One of the sport’s most familiar faces, first on the ITV Seven and then Channel Four Racing, the world of, horse racing united last night to pay its respects to the 83-year-old whose colours were carried to victory by Carruthers in an emotional Hennessy Gold Cup last season.
But Lord Oaksey will always be associated with his work for injured jockeys, which began when Paddy Farrell was seriously injured in the 1964 Grand National. The charity has helped more than 1,000 riders since its inception.
A lasting legacy is Oaksey House, a groundbreaking rehabilitation centre in Lambourn and the prototype for a similar facility that Leeds-raised Jack Berry, the former trainer and IJF vice-president, is seeking to build in Malton.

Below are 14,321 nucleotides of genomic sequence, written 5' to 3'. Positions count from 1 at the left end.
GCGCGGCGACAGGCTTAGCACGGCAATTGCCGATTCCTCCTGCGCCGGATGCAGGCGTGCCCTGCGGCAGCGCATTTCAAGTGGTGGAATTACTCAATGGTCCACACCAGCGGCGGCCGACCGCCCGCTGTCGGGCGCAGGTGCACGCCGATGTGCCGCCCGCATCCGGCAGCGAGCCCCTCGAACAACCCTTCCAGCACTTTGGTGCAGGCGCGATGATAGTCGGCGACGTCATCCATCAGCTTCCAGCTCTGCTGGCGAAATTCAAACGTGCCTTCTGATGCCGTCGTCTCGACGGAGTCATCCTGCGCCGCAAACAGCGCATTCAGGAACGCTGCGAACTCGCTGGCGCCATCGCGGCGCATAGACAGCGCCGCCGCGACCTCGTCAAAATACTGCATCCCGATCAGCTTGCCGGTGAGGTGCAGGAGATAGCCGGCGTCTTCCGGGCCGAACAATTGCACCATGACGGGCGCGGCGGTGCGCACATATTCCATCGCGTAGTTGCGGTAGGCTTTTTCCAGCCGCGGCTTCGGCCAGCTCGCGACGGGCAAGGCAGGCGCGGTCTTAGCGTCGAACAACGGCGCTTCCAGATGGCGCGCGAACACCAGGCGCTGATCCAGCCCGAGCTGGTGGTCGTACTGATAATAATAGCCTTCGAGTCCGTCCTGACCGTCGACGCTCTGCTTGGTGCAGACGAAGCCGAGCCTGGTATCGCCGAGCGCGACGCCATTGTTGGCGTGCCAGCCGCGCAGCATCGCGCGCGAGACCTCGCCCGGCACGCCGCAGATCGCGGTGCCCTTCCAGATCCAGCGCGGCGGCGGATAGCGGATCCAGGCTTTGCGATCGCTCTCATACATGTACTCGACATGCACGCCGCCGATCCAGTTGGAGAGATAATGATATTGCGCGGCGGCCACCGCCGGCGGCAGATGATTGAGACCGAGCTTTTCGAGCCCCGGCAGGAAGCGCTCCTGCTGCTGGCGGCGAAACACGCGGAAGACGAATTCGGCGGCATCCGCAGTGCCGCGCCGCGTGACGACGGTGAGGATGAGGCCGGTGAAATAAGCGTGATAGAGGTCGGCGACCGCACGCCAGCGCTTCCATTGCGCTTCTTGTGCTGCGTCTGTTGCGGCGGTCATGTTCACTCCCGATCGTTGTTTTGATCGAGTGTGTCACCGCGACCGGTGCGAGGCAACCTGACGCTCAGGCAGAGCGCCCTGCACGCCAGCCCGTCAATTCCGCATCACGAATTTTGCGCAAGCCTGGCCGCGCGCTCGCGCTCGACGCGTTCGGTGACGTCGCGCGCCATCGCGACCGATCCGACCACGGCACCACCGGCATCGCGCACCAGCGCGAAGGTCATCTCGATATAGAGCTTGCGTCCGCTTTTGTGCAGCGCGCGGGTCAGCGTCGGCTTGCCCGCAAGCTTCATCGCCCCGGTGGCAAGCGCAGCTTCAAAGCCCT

“It’s a very sad day. He was a star man in every respect,” said Mr Berry. “He worked tirelessly for the IJF from its outset in 1964 when Paddy Farrell had his accident. I can’t speak highly enough of him. At trustee meetings, he would stand his corner for the beneficiaries and would give 100 per cent.”
Born John Lawrence in March 1929, his father Geoffrey – the 1st Baron Oaksey – was chief judge at the Nuremberg trials. Educated at Eton and Yale, Lord Oaksey was an enthusiastic amateur rider, winning the 1958 Hennessy on Taxidermist and finishing second in the Grand National on Carrickbeg in 1963. He became regarded as Britain’s finest post-war racing writer.
Channel 4 Racing pundit John McCririck was a long-standing colleague of Oaksey, and coined the phrase ‘My Noble Lord’.
“The Noble Lord was the last of the gifted English Corinthians,” he said. “His passing deprives us of a man who gave so much and nurtured the best in mankind while ignoring the worst.”